ETH Zurich researchers from the Department of Biosystems Science and Engineering (D-BSSE) in Basel have developed an implantable device that precisely monitors acid build-up in the body for people with diabetes and produces insulin if acidosis becomes a risk.
Many human metabolic functions only run smoothly if the acid level in the body remains neutral and stable. For humans, normal blood pH values lie between 7.35 and 7.45. By way of comparison, an empty stomach is extremely acidic, with a pH value of 1.5.
The body constantly monitors this narrow pH band and quickly restores the ideal pH values in the event of any deviations. This is because many proteins cease to function properly if fluids in the body become even slightly more acidic. These proteins become unstable and alter their structure or interactions with other proteins, causing entire metabolic pathways to break down.
People with type 1 diabetes are particularly at risk of high acid levels. Their bodies produce no insulin, the hormone that regulates blood sugar levels, so their cells cannot absorb any glucose from the blood and have to tap into another energy source: fat reserves. In doing so, the liver produces beta-hydroxybutyrate, an acid which supplies the muscles and brain with energy via the bloodstream. If the body continues to use fat reserves for energy, however, this produces so much acid that the blood's pH value plummets while the sugar molecules circulate in the blood unused. If the lack of insulin is not noticed or treated in time, people with type 1 diabetes can die from ketoacidosis - metabolic shock resulting from an excess of beta-hydroxybutyrate.
Sensor measures acidity
A team of bioengineers from ETH Zurich's Department of Biosystems Science and Engineering (D-BSSE) in Basel have now developed a new implantable molecular device composed of two modules: a sensor that constantly measures blood pH and a gene feedback mechanism that produces the necessary amount of insulin. They constructed both modules from biological components, such as various genes and proteins, and incorporated them into cultivated renal cells. The researchers then embedded millions of these customised cells in capsules which can be used as implants in the body.
The heart of the implantable molecular device is the pH sensor, which measures the blood's precise acidity and reacts sensitively to minor deviations from the ideal pH value. If the pH values falls below 7.35, the sensor transmits a signal to trigger the production of insulin. Such a low pH value is specific for type 1 diabetes: although blood pH also drops due to alcohol abuse or exercise on account of the overacidification of the muscles, it does not fall below 7.35. The hormone insulin ensures that the normal cells in the body absorb glucose again and switch from fat to sugar as their energy source for metabolism, and the pH value rises again as a result. Once blood pH returns to the ideal range, the sensor turns itself off and the reprogrammed cells stop producing insulin.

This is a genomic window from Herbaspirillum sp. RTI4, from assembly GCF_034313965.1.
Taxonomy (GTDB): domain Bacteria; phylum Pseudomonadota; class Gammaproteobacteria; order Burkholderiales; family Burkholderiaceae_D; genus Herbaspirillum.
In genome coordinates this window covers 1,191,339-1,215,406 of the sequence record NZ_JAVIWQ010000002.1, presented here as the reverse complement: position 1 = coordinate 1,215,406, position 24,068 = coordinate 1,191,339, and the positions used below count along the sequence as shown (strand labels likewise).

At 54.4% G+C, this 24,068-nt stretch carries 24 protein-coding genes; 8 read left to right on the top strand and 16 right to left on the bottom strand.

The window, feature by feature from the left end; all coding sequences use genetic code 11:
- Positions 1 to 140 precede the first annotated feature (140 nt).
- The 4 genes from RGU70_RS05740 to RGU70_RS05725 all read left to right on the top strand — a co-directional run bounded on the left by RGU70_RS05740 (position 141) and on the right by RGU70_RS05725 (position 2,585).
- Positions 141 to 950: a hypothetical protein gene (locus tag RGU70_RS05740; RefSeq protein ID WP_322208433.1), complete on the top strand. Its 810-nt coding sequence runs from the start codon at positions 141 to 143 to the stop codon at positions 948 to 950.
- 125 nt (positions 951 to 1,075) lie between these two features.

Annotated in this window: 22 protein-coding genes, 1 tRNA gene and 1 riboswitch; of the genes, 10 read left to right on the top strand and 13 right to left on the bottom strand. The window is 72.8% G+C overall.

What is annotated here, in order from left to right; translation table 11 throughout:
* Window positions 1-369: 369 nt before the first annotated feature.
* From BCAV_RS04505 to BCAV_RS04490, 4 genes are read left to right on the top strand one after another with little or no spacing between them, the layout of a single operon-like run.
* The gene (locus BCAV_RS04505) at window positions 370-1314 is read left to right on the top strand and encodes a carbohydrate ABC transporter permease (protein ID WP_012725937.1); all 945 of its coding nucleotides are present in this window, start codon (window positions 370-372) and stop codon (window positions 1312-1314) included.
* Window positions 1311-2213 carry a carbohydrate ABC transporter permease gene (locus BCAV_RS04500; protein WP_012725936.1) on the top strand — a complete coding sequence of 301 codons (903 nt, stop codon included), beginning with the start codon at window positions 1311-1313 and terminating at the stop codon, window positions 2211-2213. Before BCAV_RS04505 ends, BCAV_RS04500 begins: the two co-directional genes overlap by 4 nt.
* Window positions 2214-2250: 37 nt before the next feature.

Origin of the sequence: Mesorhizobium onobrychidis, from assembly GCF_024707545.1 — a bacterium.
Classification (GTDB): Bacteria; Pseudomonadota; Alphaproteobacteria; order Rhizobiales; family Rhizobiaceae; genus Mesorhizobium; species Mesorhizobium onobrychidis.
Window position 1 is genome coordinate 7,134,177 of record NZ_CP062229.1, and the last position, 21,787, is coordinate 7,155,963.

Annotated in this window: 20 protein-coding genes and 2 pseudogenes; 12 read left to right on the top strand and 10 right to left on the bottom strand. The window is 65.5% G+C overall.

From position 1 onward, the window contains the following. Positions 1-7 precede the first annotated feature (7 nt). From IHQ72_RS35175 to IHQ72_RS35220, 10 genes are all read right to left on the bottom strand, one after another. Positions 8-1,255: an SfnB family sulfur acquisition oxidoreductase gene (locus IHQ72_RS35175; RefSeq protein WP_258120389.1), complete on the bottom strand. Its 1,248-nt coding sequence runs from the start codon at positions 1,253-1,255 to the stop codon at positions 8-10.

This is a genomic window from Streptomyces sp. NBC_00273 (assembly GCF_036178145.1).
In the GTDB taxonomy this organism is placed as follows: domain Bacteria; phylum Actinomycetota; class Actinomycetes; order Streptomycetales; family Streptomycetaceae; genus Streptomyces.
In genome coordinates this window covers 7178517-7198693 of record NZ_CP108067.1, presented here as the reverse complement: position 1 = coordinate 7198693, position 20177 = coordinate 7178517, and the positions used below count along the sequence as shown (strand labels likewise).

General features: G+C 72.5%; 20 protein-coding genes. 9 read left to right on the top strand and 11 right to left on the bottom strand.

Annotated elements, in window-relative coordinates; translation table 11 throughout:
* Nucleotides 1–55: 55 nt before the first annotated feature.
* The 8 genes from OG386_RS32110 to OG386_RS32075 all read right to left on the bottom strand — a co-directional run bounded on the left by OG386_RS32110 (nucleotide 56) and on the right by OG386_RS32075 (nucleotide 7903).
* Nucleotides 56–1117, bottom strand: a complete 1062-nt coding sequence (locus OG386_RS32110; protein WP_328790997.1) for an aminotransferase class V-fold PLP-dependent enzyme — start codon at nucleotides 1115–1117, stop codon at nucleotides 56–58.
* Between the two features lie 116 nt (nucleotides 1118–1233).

Insulin level back to normal
The researchers have already tested their invention on mice with type 1 diabetes and related acidosis. The results look promising: mice with the capsules implanted produced the amount of insulin appropriate to their individual acid measurements. The hormone level in the blood was comparable to that of healthy mice that regulated their insulin levels naturally. The implant also compensated for larger deviations in blood sugar.
"Applications for humans are conceivable based on this prototype, but they are yet to be developed," says Martin Fussenegger. "We wanted to create a prototype first to see whether molecular prostheses could even be used for such fine adjustments to metabolic processes," he says. Preparing a product like this for the market, however, is beyond the scope of his institute's staff and financial resources, Fussenegger says, and would thus have to be pursued in collaboration with an industrial partner.
Extensive experience in metabolic diseases
Researchers in Fussenegger's group have already made headlines several times with similar synthetic networks. For instance, they developed an implant with genes that could be activated with blue light, thereby producing GLP-1, which regulates insulin production. They also put together a network that eliminates metabolic syndrome, a process set in motion by an authorised blood-pressure medicine. All of these networks respond to a signal and produce a hormonally active substance. The special thing about the new feedback mechanism, however, is that the body itself produces the signal, which is then detected by a sensor that triggers a fine-tuned therapeutic reaction.
Three groups from the D-BSSE worked on the present project. Fussenegger's group developed the genetic network; Professor of Biosystems Engineering Andreas Hierlemann and his team tested the acidity sensor with the aid of microfluidic platforms; and Jörg Stelling, a professor of computational systems biology, modelled it in order to estimate the dynamics of the insulin production.